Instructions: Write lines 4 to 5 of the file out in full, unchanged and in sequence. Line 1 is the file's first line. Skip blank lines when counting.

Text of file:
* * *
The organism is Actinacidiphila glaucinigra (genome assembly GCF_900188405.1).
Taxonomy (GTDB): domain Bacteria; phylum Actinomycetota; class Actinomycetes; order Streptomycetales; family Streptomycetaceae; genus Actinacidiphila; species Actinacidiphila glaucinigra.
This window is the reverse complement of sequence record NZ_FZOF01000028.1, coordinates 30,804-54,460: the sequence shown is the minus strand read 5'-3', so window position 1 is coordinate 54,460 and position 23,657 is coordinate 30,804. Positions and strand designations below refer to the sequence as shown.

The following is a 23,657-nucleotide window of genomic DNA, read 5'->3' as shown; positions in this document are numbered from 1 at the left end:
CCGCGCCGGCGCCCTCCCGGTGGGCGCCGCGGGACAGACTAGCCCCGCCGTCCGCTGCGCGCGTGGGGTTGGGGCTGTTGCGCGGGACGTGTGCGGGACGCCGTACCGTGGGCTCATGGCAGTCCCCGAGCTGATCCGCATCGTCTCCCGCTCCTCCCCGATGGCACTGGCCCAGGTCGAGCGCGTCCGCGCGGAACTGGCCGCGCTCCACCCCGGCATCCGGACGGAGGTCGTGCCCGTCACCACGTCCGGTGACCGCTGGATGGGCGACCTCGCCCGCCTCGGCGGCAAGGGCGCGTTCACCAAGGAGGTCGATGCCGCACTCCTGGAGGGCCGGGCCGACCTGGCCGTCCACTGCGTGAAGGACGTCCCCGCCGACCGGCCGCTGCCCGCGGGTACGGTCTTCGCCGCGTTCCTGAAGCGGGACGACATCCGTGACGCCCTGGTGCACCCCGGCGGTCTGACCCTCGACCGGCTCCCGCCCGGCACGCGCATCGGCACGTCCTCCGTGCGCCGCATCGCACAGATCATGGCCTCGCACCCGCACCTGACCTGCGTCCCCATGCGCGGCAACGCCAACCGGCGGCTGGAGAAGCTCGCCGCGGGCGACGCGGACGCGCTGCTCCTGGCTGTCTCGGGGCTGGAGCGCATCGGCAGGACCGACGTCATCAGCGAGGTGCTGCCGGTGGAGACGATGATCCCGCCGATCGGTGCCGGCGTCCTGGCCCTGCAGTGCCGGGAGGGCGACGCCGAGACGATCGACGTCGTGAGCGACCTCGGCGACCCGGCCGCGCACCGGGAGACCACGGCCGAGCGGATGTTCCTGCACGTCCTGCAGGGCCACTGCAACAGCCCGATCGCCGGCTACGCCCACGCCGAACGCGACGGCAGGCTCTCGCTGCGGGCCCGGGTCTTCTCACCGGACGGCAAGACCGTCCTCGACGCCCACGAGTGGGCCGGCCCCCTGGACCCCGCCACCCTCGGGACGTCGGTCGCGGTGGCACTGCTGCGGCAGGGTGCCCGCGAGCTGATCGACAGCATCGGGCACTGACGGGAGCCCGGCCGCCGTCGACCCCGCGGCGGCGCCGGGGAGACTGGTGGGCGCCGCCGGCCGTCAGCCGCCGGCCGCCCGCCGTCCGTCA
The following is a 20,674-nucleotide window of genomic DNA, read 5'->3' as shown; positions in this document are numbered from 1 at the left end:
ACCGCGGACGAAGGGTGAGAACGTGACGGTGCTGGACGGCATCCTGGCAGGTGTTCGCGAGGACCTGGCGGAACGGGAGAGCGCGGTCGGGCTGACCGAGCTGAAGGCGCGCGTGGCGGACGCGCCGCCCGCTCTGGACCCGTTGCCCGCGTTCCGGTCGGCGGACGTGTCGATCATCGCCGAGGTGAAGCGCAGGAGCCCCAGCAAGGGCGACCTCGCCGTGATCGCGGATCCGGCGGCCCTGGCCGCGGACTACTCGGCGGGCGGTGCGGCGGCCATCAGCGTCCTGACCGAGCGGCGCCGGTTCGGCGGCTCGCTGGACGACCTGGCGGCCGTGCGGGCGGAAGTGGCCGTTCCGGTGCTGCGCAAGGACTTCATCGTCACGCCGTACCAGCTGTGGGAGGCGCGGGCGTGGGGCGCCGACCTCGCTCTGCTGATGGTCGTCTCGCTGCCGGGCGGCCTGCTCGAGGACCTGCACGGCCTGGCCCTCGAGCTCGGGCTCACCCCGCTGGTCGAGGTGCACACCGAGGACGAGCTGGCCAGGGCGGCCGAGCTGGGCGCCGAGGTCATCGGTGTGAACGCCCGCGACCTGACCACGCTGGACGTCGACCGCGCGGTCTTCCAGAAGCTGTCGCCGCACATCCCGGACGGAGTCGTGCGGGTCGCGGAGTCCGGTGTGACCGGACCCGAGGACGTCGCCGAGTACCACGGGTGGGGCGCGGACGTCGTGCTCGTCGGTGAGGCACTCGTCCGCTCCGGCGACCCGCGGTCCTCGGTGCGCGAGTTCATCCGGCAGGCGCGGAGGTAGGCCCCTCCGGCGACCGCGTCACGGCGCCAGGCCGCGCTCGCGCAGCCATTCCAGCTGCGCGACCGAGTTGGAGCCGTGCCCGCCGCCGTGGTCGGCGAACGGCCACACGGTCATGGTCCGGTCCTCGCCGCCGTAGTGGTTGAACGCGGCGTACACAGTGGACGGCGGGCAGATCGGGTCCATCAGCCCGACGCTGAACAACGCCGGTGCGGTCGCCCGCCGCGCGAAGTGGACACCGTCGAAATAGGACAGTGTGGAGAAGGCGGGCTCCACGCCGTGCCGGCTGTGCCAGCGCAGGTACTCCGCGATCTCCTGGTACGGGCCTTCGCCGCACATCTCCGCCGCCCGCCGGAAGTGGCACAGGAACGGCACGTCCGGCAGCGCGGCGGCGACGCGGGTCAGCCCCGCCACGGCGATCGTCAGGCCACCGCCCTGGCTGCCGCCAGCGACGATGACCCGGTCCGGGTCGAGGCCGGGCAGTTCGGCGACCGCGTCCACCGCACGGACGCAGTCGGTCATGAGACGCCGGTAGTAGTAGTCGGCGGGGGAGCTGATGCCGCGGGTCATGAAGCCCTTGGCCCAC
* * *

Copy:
The following is a 23,657-nucleotide window of genomic DNA, read 5'->3' as shown; positions in this document are numbered from 1 at the left end:
CCGCGCCGGCGCCCTCCCGGTGGGCGCCGCGGGACAGACTAGCCCCGCCGTCCGCTGCGCGCGTGGGGTTGGGGCTGTTGCGCGGGACGTGTGCGGGACGCCGTACCGTGGGCTCATGGCAGTCCCCGAGCTGATCCGCATCGTCTCCCGCTCCTCCCCGATGGCACTGGCCCAGGTCGAGCGCGTCCGCGCGGAACTGGCCGCGCTCCACCCCGGCATCCGGACGGAGGTCGTGCCCGTCACCACGTCCGGTGACCGCTGGATGGGCGACCTCGCCCGCCTCGGCGGCAAGGGCGCGTTCACCAAGGAGGTCGATGCCGCACTCCTGGAGGGCCGGGCCGACCTGGCCGTCCACTGCGTGAAGGACGTCCCCGCCGACCGGCCGCTGCCCGCGGGTACGGTCTTCGCCGCGTTCCTGAAGCGGGACGACATCCGTGACGCCCTGGTGCACCCCGGCGGTCTGACCCTCGACCGGCTCCCGCCCGGCACGCGCATCGGCACGTCCTCCGTGCGCCGCATCGCACAGATCATGGCCTCGCACCCGCACCTGACCTGCGTCCCCATGCGCGGCAACGCCAACCGGCGGCTGGAGAAGCTCGCCGCGGGCGACGCGGACGCGCTGCTCCTGGCTGTCTCGGGGCTGGAGCGCATCGGCAGGACCGACGTCATCAGCGAGGTGCTGCCGGTGGAGACGATGATCCCGCCGATCGGTGCCGGCGTCCTGGCCCTGCAGTGCCGGGAGGGCGACGCCGAGACGATCGACGTCGTGAGCGACCTCGGCGACCCGGCCGCGCACCGGGAGACCACGGCCGAGCGGATGTTCCTGCACGTCCTGCAGGGCCACTGCAACAGCCCGATCGCCGGCTACGCCCACGCCGAACGCGACGGCAGGCTCTCGCTGCGGGCCCGGGTCTTCTCACCGGACGGCAAGACCGTCCTCGACGCCCACGAGTGGGCCGGCCCCCTGGACCCCGCCACCCTCGGGACGTCGGTCGCGGTGGCACTGCTGCGGCAGGGTGCCCGCGAGCTGATCGACAGCATCGGGCACTGACGGGAGCCCGGCCGCCGTCGACCCCGCGGCGGCGCCGGGGAGACTGGTGGGCGCCGCCGGCCGTCAGCCGCCGGCCGCCCGCCGTCCGTCA